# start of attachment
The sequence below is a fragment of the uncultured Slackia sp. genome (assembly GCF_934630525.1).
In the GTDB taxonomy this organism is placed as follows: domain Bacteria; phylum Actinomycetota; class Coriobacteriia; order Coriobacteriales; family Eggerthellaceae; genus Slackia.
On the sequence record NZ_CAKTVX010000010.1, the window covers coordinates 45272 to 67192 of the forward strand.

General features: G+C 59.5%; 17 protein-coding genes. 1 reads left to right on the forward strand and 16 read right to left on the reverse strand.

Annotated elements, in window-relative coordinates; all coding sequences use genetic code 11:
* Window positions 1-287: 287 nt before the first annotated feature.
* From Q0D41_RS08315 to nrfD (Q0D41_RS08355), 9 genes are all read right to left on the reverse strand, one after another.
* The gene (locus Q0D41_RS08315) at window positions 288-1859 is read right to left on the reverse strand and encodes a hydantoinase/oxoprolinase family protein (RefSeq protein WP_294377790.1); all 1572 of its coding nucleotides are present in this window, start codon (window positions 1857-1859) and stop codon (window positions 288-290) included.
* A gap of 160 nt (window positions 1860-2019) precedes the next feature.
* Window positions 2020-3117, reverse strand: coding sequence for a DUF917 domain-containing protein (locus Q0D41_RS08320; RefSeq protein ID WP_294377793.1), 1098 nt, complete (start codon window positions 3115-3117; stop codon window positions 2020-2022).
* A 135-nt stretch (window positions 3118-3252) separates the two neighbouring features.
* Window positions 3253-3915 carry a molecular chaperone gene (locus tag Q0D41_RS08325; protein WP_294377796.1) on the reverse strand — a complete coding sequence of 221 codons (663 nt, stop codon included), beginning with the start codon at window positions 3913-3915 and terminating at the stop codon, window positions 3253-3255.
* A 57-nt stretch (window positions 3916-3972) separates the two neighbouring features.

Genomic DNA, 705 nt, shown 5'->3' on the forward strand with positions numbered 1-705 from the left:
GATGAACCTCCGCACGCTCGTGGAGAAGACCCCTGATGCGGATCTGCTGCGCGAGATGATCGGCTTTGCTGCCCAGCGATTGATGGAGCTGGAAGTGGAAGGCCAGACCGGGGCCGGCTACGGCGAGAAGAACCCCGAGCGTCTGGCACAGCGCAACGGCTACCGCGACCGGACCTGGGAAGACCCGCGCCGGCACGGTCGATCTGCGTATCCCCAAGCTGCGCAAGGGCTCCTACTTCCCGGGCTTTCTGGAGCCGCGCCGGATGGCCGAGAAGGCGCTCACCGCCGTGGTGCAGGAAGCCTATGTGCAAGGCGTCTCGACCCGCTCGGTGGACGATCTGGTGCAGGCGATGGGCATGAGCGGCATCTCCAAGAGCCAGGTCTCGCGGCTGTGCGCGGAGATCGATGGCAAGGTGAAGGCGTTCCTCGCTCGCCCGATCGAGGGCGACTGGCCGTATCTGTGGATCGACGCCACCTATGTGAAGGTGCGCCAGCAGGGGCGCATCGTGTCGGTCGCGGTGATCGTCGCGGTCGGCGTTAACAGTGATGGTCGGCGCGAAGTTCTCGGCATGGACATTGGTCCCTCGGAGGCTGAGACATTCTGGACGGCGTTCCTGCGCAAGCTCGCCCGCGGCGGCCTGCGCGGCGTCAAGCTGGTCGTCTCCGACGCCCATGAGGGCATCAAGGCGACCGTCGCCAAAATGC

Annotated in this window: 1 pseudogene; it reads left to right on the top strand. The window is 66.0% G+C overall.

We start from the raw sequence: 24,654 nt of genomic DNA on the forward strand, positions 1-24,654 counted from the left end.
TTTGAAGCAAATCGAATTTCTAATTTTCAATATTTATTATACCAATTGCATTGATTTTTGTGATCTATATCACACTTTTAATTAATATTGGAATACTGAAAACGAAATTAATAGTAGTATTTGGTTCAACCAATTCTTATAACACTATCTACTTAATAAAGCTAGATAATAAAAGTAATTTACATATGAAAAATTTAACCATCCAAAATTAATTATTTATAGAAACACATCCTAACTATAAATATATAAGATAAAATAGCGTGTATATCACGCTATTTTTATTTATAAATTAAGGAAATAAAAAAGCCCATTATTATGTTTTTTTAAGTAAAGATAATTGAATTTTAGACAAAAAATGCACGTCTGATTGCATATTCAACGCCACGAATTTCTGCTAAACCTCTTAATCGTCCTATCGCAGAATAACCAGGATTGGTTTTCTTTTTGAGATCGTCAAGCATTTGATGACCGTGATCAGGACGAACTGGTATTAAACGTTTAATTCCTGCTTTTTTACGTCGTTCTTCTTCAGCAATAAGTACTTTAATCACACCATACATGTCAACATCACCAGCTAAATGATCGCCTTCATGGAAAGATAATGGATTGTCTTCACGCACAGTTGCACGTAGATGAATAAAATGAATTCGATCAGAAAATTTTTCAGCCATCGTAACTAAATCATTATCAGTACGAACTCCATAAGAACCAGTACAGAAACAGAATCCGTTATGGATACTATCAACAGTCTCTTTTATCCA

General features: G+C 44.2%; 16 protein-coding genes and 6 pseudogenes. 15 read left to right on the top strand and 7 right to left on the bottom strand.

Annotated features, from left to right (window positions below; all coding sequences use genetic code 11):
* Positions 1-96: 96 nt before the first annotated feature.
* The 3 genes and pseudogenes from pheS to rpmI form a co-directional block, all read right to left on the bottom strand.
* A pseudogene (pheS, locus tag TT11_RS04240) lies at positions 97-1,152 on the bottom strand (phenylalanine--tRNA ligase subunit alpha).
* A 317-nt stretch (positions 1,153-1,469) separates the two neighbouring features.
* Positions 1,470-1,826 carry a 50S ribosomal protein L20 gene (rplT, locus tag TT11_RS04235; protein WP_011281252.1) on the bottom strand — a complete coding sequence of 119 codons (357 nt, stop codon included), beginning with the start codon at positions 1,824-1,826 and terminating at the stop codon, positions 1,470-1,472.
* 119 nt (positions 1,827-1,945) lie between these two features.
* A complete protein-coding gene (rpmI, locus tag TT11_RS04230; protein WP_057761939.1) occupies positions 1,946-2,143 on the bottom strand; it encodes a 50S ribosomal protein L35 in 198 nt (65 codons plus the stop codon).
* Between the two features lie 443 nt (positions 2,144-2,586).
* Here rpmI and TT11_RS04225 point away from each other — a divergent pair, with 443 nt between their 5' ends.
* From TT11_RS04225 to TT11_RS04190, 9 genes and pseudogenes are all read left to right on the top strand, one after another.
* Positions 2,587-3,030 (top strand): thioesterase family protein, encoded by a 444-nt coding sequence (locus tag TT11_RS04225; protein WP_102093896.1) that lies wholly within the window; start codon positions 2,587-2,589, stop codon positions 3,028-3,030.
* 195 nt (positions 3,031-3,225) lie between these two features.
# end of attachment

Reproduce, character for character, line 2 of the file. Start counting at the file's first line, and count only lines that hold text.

In the GTDB taxonomy this organism is placed as follows: domain Bacteria; phylum Actinomycetota; class Coriobacteriia; order Coriobacteriales; family Eggerthellaceae; genus Slackia.